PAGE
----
In my opinion there are too many instances of unfair treatment among authors of the last 40 years, or so. As Sam has already pointed out there has been a tendency for latter day writers to reference those that precede them without thorough research into sourcing.

    If a reader approaches historical reference as I do the tendency is to trust at face value an author’s sources; isn’t there an unwritten principle that by definition bona-fide historians are honest? Dozens of pages of references usually defy any timely attempt to confirm accuracy. Few, if any, of us have a library at our fingertips with which to confirm or reject all the bibliographical references provided. I’ve learned from Sam to question more and accept less without thorough research. Now, when I read, “perhaps”, “probably”, “might have” and “if’, etc., I go “on point” and endeavor to clarify. If an author wants to offer an educated opinion and qualifies it as such that is somewhat more acceptable. But, too much of some of these modern works border upon historical fiction as it relates to General Hood.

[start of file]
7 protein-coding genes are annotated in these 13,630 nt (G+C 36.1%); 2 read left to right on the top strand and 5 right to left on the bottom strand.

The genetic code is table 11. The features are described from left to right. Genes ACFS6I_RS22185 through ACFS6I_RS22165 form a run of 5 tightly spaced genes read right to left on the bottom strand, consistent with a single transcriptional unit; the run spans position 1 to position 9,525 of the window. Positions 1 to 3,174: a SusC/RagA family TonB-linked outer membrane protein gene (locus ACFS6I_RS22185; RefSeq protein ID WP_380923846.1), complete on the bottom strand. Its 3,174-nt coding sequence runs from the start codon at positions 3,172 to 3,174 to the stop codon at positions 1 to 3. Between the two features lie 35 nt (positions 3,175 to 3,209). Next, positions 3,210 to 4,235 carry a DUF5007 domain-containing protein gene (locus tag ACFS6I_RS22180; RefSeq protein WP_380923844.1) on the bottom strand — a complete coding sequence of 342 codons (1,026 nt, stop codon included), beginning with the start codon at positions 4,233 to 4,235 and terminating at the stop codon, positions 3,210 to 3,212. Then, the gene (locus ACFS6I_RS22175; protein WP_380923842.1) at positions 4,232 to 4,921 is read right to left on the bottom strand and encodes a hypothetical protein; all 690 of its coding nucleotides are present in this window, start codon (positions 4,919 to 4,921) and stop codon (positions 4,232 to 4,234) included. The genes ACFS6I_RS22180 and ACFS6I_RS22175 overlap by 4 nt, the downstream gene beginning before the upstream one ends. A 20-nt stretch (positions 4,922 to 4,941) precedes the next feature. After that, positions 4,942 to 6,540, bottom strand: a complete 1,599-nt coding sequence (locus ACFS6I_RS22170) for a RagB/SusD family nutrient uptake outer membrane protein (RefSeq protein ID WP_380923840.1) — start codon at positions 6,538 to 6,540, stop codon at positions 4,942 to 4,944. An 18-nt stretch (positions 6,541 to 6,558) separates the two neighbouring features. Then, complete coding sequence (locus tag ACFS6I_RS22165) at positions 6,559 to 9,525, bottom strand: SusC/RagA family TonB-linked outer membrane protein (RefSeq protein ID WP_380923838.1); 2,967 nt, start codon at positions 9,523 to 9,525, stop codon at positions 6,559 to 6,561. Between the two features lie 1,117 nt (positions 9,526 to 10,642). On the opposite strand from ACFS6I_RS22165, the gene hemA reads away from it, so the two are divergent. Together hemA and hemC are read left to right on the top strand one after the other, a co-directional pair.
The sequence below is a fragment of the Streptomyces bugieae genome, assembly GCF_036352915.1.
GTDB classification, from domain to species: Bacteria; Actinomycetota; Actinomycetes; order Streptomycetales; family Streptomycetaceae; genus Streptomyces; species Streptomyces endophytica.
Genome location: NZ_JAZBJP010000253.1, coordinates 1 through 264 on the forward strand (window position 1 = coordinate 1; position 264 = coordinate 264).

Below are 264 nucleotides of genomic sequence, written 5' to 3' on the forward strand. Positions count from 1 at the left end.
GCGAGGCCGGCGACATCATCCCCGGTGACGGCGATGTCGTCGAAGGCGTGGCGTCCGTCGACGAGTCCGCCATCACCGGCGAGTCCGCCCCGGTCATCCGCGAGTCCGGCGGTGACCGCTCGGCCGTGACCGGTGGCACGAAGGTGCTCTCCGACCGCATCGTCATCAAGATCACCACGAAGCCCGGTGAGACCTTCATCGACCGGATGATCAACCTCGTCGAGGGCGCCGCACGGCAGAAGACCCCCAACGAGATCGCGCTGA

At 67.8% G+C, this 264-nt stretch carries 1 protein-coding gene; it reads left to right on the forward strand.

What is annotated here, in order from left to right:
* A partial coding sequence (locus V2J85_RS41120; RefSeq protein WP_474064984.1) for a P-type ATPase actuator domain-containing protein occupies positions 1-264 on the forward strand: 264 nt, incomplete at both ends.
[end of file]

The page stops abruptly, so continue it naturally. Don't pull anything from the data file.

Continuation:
Lastly, the further distant in time we become from a historical event of importance the more difficult it becomes to confirm accuracy. It is my hope that this valuable trove of documentation will clear some of the “fog of war”, erase 150 years of conjecture, and round out a fair and objective record of General Hood as man and a soldier.

  3. Sam Hood

    Dale and Nathan,

    I agree with what you say about historical perceptions being soiled by the opinions of earlier authors being presented as a facts by later authors. But this is only one problem.